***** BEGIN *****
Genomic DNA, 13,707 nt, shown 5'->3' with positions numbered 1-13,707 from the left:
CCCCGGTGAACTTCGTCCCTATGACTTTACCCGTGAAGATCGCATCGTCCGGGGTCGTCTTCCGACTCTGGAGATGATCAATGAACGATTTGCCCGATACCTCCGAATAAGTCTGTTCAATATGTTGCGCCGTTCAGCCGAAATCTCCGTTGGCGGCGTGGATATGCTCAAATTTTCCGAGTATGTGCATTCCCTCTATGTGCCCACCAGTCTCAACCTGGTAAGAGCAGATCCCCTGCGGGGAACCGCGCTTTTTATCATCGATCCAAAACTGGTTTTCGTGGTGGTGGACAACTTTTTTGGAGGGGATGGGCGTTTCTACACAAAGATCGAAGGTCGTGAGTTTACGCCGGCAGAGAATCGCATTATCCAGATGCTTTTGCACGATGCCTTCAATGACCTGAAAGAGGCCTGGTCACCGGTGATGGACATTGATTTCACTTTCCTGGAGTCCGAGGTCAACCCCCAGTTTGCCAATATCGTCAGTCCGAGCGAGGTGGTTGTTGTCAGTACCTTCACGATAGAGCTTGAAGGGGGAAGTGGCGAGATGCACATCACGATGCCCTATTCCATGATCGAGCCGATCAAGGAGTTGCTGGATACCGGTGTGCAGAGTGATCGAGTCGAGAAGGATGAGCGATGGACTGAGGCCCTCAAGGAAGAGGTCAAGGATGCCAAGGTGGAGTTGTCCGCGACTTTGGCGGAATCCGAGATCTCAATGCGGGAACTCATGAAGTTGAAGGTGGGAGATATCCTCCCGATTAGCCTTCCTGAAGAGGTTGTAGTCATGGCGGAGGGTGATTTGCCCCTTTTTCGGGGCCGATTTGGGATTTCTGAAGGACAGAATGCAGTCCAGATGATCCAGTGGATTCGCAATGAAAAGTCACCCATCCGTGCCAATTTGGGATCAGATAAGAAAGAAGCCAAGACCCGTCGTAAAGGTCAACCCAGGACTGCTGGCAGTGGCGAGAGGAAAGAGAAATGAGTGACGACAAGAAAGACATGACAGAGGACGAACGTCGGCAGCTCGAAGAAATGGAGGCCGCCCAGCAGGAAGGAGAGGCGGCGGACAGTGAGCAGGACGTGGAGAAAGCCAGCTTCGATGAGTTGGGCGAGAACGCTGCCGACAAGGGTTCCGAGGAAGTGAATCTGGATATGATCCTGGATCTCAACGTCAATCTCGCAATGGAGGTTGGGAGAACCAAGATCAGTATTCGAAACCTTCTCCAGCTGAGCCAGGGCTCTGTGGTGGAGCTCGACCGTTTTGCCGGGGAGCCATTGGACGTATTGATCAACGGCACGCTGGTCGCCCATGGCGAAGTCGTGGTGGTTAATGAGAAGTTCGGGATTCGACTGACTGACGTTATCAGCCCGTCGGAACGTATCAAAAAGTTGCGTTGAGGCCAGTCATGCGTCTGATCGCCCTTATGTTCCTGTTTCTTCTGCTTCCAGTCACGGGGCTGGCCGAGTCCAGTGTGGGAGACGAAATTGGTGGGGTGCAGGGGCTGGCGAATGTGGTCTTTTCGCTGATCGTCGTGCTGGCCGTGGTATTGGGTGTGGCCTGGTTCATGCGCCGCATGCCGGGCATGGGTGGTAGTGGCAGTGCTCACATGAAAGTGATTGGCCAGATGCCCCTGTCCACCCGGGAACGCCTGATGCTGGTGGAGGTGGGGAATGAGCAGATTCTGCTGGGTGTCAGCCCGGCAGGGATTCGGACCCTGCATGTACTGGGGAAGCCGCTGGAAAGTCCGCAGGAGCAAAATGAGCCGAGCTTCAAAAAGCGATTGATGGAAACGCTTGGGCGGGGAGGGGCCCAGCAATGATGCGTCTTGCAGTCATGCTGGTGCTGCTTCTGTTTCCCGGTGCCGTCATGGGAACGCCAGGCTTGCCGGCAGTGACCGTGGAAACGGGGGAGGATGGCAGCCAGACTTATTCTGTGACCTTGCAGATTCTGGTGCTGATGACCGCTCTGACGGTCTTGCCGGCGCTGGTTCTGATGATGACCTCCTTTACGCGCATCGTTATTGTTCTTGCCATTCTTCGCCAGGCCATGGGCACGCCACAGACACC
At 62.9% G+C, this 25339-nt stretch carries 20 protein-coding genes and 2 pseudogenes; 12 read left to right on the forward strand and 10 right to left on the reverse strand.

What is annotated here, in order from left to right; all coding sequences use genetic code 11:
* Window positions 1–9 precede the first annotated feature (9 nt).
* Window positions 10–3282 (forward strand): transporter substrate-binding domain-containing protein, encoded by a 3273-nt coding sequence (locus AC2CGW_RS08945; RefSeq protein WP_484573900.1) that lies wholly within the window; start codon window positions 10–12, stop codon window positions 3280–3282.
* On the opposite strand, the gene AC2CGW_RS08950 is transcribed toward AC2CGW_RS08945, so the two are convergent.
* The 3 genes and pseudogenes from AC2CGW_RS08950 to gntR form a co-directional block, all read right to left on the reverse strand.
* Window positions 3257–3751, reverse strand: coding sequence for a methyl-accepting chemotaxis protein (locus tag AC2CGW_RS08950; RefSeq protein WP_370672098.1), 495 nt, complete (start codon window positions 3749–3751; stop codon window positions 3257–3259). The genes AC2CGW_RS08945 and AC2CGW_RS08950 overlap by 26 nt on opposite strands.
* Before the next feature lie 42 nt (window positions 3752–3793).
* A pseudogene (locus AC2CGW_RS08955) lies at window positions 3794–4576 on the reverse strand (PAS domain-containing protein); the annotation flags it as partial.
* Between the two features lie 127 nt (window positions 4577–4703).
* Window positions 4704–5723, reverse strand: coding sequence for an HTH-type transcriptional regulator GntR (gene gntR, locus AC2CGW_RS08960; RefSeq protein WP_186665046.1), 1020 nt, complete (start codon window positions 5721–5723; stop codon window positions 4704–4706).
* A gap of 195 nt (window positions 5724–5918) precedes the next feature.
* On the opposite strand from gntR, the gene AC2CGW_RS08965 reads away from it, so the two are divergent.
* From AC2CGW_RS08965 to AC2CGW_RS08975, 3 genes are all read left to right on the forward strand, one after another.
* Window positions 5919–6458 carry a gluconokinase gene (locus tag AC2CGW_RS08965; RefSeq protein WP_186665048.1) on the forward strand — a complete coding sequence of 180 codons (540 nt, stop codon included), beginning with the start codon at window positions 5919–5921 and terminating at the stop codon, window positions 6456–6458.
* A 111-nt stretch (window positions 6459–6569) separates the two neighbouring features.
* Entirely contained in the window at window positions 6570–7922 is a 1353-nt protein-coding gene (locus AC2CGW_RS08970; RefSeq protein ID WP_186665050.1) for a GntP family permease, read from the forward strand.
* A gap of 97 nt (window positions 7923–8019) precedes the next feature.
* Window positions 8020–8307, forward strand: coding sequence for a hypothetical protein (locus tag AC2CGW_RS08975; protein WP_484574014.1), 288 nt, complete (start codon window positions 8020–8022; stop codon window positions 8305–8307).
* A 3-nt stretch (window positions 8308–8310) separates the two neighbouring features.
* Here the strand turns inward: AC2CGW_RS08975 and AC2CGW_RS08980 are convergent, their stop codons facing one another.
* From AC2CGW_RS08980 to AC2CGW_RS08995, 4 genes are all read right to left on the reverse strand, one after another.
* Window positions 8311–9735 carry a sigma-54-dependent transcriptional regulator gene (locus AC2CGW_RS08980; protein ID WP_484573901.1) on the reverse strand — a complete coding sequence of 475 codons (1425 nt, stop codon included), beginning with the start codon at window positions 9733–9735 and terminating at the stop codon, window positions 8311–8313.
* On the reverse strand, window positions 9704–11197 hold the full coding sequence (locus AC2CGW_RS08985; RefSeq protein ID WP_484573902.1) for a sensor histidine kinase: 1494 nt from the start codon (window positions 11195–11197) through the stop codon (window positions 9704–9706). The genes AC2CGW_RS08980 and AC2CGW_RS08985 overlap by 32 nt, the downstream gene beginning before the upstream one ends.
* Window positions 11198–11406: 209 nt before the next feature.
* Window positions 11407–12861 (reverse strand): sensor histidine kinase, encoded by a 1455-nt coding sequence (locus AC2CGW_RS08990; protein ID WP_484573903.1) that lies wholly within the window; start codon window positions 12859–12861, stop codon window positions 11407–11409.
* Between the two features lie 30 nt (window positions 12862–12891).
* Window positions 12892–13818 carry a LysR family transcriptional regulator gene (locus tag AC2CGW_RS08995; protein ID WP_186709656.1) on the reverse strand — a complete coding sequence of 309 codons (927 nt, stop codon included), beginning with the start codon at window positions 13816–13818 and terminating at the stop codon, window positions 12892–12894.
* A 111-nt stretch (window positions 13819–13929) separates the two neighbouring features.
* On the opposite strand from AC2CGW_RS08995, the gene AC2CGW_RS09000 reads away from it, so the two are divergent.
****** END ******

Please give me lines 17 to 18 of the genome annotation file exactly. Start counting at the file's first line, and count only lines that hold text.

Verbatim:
* Window positions 5919–6458 carry a gluconokinase gene (locus tag AC2CGW_RS08965; RefSeq protein WP_186665048.1) on the forward strand — a complete coding sequence of 180 codons (540 nt, stop codon included), beginning with the start codon at window positions 5919–5921 and terminating at the stop codon, window positions 6456–6458.
* A 111-nt stretch (window positions 6459–6569) separates the two neighbouring features.